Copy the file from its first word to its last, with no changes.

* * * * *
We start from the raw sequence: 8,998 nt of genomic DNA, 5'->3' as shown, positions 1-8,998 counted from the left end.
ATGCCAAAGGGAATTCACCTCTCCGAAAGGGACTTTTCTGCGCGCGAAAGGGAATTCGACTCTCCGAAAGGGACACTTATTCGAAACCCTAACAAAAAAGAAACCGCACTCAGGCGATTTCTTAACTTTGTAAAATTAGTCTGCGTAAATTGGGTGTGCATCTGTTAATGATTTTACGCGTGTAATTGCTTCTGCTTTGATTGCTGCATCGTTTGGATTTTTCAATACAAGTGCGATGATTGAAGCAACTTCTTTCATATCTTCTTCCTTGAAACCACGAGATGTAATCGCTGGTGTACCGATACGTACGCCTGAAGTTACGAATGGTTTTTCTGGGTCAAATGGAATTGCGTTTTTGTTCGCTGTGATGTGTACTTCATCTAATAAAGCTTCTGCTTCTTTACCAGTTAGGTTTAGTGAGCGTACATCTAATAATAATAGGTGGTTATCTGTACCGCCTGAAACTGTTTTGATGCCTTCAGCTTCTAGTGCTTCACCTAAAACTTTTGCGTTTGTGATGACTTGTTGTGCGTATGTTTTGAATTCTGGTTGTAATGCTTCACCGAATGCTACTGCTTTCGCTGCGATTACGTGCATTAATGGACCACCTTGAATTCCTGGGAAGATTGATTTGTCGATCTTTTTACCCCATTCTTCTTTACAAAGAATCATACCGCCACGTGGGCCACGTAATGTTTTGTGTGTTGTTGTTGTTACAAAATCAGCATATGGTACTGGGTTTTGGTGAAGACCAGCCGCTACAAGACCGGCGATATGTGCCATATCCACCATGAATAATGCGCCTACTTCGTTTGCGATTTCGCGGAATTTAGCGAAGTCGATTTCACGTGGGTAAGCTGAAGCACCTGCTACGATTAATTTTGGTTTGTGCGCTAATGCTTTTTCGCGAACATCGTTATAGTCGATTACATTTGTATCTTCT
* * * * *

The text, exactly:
We start from the raw sequence: 8,998 nt of genomic DNA, 5'->3' as shown, positions 1-8,998 counted from the left end.
ATGCCAAAGGGAATTCACCTCTCCGAAAGGGACTTTTCTGCGCGCGAAAGGGAATTCGACTCTCCGAAAGGGACACTTATTCGAAACCCTAACAAAAAAGAAACCGCACTCAGGCGATTTCTTAACTTTGTAAAATTAGTCTGCGTAAATTGGGTGTGCATCTGTTAATGATTTTACGCGTGTAATTGCTTCTGCTTTGATTGCTGCATCGTTTGGATTTTTCAATACAAGTGCGATGATTGAAGCAACTTCTTTCATATCTTCTTCCTTGAAACCACGAGATGTAATCGCTGGTGTACCGATACGTACGCCTGAAGTTACGAATGGTTTTTCTGGGTCAAATGGAATTGCGTTTTTGTTCGCTGTGATGTGTACTTCATCTAATAAAGCTTCTGCTTCTTTACCAGTTAGGTTTAGTGAGCGTACATCTAATAATAATAGGTGGTTATCTGTACCGCCTGAAACTGTTTTGATGCCTTCAGCTTCTAGTGCTTCACCTAAAACTTTTGCGTTTGTGATGACTTGTTGTGCGTATGTTTTGAATTCTGGTTGTAATGCTTCACCGAATGCTACTGCTTTCGCTGCGATTACGTGCATTAATGGACCACCTTGAATTCCTGGGAAGATTGATTTGTCGATCTTTTTACCCCATTCTTCTTTACAAAGAATCATACCGCCACGTGGGCCACGTAATGTTTTGTGTGTTGTTGTTGTTACAAAATCAGCATATGGTACTGGGTTTTGGTGAAGACCAGCCGCTACAAGACCGGCGATATGTGCCATATCCACCATGAATAATGCGCCTACTTCGTTTGCGATTTCGCGGAATTTAGCGAAGTCGATTTCACGTGGGTAAGCTGAAGCACCTGCTACGATTAATTTTGGTTTGTGCGCTAATGCTTTTTCGCGAACATCGTTATAGTCGATTACATTTGTATCTTCT